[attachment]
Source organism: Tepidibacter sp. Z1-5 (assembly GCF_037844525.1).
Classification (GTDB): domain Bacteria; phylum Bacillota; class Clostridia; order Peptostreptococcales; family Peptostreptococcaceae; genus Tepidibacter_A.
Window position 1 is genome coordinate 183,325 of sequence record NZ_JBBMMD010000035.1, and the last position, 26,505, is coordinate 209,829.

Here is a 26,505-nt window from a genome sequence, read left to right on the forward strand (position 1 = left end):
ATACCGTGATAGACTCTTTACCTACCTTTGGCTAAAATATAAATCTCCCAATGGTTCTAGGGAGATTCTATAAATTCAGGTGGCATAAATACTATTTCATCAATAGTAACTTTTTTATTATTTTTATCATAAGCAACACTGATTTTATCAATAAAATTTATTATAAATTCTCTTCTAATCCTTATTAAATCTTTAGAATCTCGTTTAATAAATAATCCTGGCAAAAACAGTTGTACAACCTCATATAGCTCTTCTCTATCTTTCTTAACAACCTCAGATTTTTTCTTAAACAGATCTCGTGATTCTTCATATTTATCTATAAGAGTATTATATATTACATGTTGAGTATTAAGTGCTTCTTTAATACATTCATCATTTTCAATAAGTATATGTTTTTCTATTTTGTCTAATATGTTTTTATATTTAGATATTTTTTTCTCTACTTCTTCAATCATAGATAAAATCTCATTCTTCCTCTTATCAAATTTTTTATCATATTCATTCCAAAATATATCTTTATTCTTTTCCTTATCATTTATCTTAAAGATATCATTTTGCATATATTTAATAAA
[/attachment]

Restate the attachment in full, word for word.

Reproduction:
Source organism: Tepidibacter sp. Z1-5 (assembly GCF_037844525.1).
Classification (GTDB): domain Bacteria; phylum Bacillota; class Clostridia; order Peptostreptococcales; family Peptostreptococcaceae; genus Tepidibacter_A.
Window position 1 is genome coordinate 183,325 of sequence record NZ_JBBMMD010000035.1, and the last position, 26,505, is coordinate 209,829.

Here is a 26,505-nt window from a genome sequence, read left to right on the forward strand (position 1 = left end):
ATACCGTGATAGACTCTTTACCTACCTTTGGCTAAAATATAAATCTCCCAATGGTTCTAGGGAGATTCTATAAATTCAGGTGGCATAAATACTATTTCATCAATAGTAACTTTTTTATTATTTTTATCATAAGCAACACTGATTTTATCAATAAAATTTATTATAAATTCTCTTCTAATCCTTATTAAATCTTTAGAATCTCGTTTAATAAATAATCCTGGCAAAAACAGTTGTACAACCTCATATAGCTCTTCTCTATCTTTCTTAACAACCTCAGATTTTTTCTTAAACAGATCTCGTGATTCTTCATATTTATCTATAAGAGTATTATATATTACATGTTGAGTATTAAGTGCTTCTTTAATACATTCATCATTTTCAATAAGTATATGTTTTTCTATTTTGTCTAATATGTTTTTATATTTAGATATTTTTTTCTCTACTTCTTCAATCATAGATAAAATCTCATTCTTCCTCTTATCAAATTTTTTATCATATTCATTCCAAAATATATCTTTATTCTTTTCCTTATCATTTATCTTAAAGATATCATTTTGCATATATTTAATAAA